There are two primary ways to view herbal medicine and diet: Energetics and Chemical-Nutrition. Energetics uses three continuums to describe a food or herb’s affect on the body: Hot – Cold, Wet – Dry and Lax – Tense. These continuums form the foundation of many traditional diets and health care systems such as Traditional Chinese Medicine and Ayurveda.
The Chemical-Nutrition approach looks at the chemistry of the plant to determine its affect on the body in regards to vitamins, minerals, anti-oxidants, etc.
Both schools are valid and worthy of study. Neither gives a complete picture of the plant’s potential in isolation and having a general understanding of both greatly increases one’s understanding of health.
The Chemical-Nutrition School
In the West, people tend to view diet and herbal medicine from the culturally familiar Chemical-Nutrition view. Orange juice has Vitamin C, steak has protein, brown rice has complex carbohydrates and the latest fruit juice-extract-supplement has anti-oxidants (or whatever the latest health food industry marketing craze is).
Modern Western medicine is presented in a similar way: a pharmaceutical drug has a specific chemical component that has a specific affect on the body. This usually involves either killing a pathogen or blocking-inhibiting a physiological process.
When people raised in this environment first enter the world of herbal medicine, the tendency is to view herbs from the Chemical-Nutrition perspective since this the familiar world view. Eventually, most herbalists change over to the Energetic approach as it is effective and user friendly in addition to being the original way that herbal medicine developed throughout the world.
Challenges to Studying the Chemical-Nutrition School
The herb community in the United States is currently outside the mainstream culture. Some herbalists readily identify as “counterculture” (Although this can be a vague and misleading term. People who are outside the mainstream can be either extreme Left or Right. They often have little in common other than rejecting the Middle).
Since the Chemical-Nutrition school is considered mainstream, some ‘counterculture’ herbalists reject this view along with the general mainstream culture.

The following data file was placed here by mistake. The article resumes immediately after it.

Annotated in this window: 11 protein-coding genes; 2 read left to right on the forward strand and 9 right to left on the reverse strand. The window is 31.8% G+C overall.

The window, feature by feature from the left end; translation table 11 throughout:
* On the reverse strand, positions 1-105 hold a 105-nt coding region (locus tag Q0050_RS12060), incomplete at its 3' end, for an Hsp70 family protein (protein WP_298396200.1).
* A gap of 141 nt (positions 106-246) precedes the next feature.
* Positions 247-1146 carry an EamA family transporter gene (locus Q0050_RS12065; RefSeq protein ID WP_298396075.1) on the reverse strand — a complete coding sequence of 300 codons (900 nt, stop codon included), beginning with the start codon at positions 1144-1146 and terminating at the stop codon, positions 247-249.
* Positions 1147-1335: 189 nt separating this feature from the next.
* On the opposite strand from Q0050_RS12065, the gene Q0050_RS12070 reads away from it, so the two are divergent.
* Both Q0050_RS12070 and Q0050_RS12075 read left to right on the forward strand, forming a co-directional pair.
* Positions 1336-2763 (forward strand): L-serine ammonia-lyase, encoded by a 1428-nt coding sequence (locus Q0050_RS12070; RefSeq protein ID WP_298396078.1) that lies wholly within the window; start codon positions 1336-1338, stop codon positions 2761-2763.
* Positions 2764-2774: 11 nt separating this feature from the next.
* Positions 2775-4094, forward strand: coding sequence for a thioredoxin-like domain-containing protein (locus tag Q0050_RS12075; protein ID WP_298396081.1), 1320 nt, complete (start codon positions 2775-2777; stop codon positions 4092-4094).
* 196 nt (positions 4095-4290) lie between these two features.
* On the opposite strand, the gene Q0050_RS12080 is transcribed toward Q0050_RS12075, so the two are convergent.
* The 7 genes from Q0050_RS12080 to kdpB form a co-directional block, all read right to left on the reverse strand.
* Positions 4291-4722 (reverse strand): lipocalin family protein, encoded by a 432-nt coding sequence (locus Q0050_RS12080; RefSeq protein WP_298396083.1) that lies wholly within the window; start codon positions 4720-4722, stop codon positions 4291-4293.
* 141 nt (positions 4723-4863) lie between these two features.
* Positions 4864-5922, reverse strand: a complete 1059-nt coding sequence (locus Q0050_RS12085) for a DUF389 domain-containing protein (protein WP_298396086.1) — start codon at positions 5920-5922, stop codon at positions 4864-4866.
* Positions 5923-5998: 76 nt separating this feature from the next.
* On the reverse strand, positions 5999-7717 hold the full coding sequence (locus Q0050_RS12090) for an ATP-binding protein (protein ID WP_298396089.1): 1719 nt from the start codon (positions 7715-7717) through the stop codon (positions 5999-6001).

Another challenge is one of understanding. The Energetic view of herbs and food is largely organoleptic (direct experiential learning through the senses). Ginger is understood as being hot by directly tasting and experiencing the heat sensations on the tongue and throughout the body. Plant Walks are full of smells, tastes and tactile interactions. This is an ancient and concrete way of learning and can be grasped by people at a very young age. Most of us, by the time we are four years old, understand what the terms wet and dry mean.
The Chemical-Nutrition approach is more challenging. We often don’t actually see or directly experience the alkaloid molecules and terms such as ion and enzymes are more symbolic and abstract than Hot – Cold. Understanding the meaning of, and difference between the terms alkyl, alkenyl and alkynyl is a different learning experience and often requires university level training.
Why Study Plant Chemistry?
Essentially, herbalists are generalists. We know something about anatomy, physiology, botany, climate, life zones, pathology, medicine making, psychology and cultural influences on individual health; but most of us are not experts in any of these fields. Chemistry is one more field in which we can have a general understanding that makes us well rounded community herbalists. While it is possible to use and benefit from herbs with no understanding of plant chemistry, studying and mastering the fundamentals of this field gives us one more piece of the puzzle.